• Learn principles and methods to tailor public engagement processes to stakeholders and issues, and identify important situational obstacles, as a critical component of best practices.
  • Recognize the historic barriers to community empowerment in racially and economically marginalized communities, as well as the importance of multi-stakeholder collaboration (government, non-government, and community stakeholders) to overcome these barriers.

3:30 PM - 5:00 PM


LIVE TRACK 1:   F04. Providing Culturally Sensitive Treatments to Address Mental Health Issues Among Children, 3.0 CE

Presented by Erlanger Turner, Ph.D. 

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LIVE TRACK 2:   F06. Social and Peer Influences on Substance Use: Views from Preclinical to Practice, 1.5 CE

Presented by Michael Bardo, Ph.D., Heather Hodges, LCSW

This workshop is the first in what we hope to make a series of workshops bringing clinicians and researchers together to understand the full continuum of disorders. This workshop will focus on both pre-clinical and clinical understandings of substance use. This session will feature two presenters, Michael Bardo and Heather Hodges, who will present on social and peer influences in substance use. Dr. Bardo will present preclinical laboratory data while Ms. Hodges will present on the role of social and peer influences in clinical settings. Dr. Stoops will moderate the session.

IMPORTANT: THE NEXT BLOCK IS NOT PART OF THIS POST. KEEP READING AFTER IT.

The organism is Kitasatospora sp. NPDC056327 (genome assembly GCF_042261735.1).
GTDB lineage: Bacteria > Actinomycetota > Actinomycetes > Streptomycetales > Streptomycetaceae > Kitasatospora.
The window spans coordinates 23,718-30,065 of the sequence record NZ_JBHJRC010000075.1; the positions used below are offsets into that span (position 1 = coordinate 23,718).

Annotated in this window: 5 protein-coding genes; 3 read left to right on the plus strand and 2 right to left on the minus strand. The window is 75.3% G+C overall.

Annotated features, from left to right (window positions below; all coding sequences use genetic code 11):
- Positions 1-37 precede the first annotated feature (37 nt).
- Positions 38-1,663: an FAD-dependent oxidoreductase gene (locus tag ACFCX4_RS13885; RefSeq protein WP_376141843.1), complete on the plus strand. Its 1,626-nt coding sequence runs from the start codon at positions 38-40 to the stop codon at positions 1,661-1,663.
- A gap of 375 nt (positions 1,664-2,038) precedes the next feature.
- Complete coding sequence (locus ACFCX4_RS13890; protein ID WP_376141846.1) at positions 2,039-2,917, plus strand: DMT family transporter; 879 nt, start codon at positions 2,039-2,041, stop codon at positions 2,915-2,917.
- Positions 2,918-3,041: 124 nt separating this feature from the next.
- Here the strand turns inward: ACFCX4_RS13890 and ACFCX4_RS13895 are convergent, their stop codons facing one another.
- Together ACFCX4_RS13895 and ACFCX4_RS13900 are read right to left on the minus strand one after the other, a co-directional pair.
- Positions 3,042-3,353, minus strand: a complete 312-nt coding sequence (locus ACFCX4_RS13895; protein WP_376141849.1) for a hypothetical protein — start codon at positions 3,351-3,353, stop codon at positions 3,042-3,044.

Based on the content of this workshop, attendees will be able to:

  • Explain how a social peer can influence drug taking behavior.
  • Describe the concept of peer-induced relapse.
  • Translate how drug taking in rats is relevant to treating human substance use disorders.
  • Explain neurobiology of the reward pathway and the impact of peer approval.
  • Demonstrate evidence of the role of peer approval in initiation and continuation of substance abuse.
  • Describe the role of peer approval in a safe, recovery environment and the correlation of long-term sobriety.